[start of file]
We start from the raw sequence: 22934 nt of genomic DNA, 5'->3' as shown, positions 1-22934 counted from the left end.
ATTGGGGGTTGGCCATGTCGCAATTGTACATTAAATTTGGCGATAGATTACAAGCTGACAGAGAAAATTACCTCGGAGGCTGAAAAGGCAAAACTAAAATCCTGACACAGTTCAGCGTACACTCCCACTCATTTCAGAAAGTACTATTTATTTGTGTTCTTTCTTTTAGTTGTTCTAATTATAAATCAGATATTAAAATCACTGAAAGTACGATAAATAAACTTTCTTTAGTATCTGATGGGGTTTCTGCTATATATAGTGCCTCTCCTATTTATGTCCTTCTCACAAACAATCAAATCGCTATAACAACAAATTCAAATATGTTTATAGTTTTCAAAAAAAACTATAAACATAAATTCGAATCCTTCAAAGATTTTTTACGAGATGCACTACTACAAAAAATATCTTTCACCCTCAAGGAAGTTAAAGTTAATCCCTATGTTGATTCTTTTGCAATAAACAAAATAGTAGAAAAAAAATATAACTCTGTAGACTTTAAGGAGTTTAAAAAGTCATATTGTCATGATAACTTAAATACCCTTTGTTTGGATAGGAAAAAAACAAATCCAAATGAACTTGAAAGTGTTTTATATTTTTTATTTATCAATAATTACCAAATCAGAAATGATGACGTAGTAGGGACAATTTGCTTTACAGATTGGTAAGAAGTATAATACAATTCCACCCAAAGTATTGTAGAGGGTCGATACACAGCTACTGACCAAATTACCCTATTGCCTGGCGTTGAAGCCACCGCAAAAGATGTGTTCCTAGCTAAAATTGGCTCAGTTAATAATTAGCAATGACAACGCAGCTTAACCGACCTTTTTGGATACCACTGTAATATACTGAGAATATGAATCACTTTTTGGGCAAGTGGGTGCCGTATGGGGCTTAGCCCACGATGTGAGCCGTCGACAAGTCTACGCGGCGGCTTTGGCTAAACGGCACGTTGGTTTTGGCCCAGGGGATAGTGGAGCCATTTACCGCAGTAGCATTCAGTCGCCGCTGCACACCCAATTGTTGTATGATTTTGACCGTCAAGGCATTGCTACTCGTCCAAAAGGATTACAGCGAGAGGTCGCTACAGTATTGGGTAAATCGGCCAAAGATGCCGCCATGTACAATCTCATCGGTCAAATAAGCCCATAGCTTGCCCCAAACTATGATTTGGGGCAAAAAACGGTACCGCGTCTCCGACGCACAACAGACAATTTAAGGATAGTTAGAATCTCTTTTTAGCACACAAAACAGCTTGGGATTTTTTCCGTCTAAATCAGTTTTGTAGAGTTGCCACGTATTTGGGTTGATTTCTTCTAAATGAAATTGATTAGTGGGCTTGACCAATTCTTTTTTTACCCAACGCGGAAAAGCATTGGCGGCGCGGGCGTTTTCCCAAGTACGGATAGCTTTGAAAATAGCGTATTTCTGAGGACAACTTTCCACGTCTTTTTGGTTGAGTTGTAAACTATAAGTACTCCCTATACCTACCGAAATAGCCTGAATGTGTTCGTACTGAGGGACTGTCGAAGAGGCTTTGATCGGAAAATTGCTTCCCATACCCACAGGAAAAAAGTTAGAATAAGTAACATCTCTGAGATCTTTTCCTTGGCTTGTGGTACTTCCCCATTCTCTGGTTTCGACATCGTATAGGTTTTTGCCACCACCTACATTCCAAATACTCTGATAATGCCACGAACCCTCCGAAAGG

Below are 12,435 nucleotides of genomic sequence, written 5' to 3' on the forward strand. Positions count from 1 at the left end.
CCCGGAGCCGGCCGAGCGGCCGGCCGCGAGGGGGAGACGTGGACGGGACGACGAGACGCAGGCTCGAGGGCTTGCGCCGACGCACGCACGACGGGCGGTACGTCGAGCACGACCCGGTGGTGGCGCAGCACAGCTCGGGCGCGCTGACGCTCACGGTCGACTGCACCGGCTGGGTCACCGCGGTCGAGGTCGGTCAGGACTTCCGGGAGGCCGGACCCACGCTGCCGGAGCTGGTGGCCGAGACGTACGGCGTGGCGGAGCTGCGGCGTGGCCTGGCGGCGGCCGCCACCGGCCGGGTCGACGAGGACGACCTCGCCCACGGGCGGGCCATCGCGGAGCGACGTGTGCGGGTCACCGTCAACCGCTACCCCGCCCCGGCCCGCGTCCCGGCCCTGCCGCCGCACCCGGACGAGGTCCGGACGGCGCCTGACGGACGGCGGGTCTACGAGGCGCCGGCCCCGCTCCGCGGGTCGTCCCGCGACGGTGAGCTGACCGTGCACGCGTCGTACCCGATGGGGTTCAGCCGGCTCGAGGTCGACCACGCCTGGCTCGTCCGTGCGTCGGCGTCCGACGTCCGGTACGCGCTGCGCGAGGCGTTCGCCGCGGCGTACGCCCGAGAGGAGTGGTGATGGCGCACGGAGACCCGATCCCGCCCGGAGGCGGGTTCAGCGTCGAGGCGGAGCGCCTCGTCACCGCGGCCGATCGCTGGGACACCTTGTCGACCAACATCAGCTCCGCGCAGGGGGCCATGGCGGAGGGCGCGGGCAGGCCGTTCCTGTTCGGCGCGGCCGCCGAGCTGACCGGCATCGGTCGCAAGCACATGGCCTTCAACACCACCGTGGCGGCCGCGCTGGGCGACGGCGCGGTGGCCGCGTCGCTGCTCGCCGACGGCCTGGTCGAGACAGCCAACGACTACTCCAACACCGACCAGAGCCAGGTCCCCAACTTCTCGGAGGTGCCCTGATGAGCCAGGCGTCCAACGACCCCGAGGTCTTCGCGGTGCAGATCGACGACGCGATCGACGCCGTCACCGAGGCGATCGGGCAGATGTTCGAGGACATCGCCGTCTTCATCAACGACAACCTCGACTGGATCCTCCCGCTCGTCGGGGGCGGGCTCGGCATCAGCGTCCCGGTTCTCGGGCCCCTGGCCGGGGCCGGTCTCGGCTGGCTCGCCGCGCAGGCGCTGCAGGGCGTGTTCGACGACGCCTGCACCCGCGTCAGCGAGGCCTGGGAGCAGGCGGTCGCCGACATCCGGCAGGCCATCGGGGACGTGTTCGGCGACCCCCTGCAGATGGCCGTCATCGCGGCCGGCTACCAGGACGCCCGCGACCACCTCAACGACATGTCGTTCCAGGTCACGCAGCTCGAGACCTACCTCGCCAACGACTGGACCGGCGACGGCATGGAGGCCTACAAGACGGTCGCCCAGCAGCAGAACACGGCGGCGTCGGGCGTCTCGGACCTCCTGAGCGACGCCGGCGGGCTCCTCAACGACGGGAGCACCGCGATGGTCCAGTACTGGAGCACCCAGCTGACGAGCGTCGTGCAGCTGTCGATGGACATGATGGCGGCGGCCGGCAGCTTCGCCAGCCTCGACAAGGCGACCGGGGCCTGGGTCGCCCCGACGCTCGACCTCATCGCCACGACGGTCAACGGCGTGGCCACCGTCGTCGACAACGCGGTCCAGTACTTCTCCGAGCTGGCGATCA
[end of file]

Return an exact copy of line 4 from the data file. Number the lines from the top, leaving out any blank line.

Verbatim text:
CCCGGAGCCGGCCGAGCGGCCGGCCGCGAGGGGGAGACGTGGACGGGACGACGAGACGCAGGCTCGAGGGCTTGCGCCGACGCACGCACGACGGGCGGTACGTCGAGCACGACCCGGTGGTGGCGCAGCACAGCTCGGGCGCGCTGACGCTCACGGTCGACTGCACCGGCTGGGTCACCGCGGTCGAGGTCGGTCAGGACTTCCGGGAGGCCGGACCCACGCTGCCGGAGCTGGTGGCCGAGACGTACGGCGTGGCGGAGCTGCGGCGTGGCCTGGCGGCGGCCGCCACCGGCCGGGTCGACGAGGACGACCTCGCCCACGGGCGGGCCATCGCGGAGCGACGTGTGCGGGTCACCGTCAACCGCTACCCCGCCCCGGCCCGCGTCCCGGCCCTGCCGCCGCACCCGGACGAGGTCCGGACGGCGCCTGACGGACGGCGGGTCTACGAGGCGCCGGCCCCGCTCCGCGGGTCGTCCCGCGACGGTGAGCTGACCGTGCACGCGTCGTACCCGATGGGGTTCAGCCGGCTCGAGGTCGACCACGCCTGGCTCGTCCGTGCGTCGGCGTCCGACGTCCGGTACGCGCTGCGCGAGGCGTTCGCCGCGGCGTACGCCCGAGAGGAGTGGTGATGGCGCACGGAGACCCGATCCCGCCCGGAGGCGGGTTCAGCGTCGAGGCGGAGCGCCTCGTCACCGCGGCCGATCGCTGGGACACCTTGTCGACCAACATCAGCTCCGCGCAGGGGGCCATGGCGGAGGGCGCGGGCAGGCCGTTCCTGTTCGGCGCGGCCGCCGAGCTGACCGGCATCGGTCGCAAGCACATGGCCTTCAACACCACCGTGGCGGCCGCGCTGGGCGACGGCGCGGTGGCCGCGTCGCTGCTCGCCGACGGCCTGGTCGAGACAGCCAACGACTACTCCAACACCGACCAGAGCCAGGTCCCCAACTTCTCGGAGGTGCCCTGATGAGCCAGGCGTCCAACGACCCCGAGGTCTTCGCGGTGCAGATCGACGACGCGATCGACGCCGTCACCGAGGCGATCGGGCAGATGTTCGAGGACATCGCCGTCTTCATCAACGACAACCTCGACTGGATCCTCCCGCTCGTCGGGGGCGGGCTCGGCATCAGCGTCCCGGTTCTCGGGCCCCTGGCCGGGGCCGGTCTCGGCTGGCTCGCCGCGCAGGCGCTGCAGGGCGTGTTCGACGACGCCTGCACCCGCGTCAGCGAGGCCTGGGAGCAGGCGGTCGCCGACATCCGGCAGGCCATCGGGGACGTGTTCGGCGACCCCCTGCAGATGGCCGTCATCGCGGCCGGCTACCAGGACGCCCGCGACCACCTCAACGACATGTCGTTCCAGGTCACGCAGCTCGAGACCTACCTCGCCAACGACTGGACCGGCGACGGCATGGAGGCCTACAAGACGGTCGCCCAGCAGCAGAACACGGCGGCGTCGGGCGTCTCGGACCTCCTGAGCGACGCCGGCGGGCTCCTCAACGACGGGAGCACCGCGATGGTCCAGTACTGGAGCACCCAGCTGACGAGCGTCGTGCAGCTGTCGATGGACATGATGGCGGCGGCCGGCAGCTTCGCCAGCCTCGACAAGGCGACCGGGGCCTGGGTCGCCCCGACGCTCGACCTCATCGCCACGACGGTCAACGGCGTGGCCACCGTCGTCGACAACGCGGTCCAGTACTTCTCCGAGCTGGCGATCA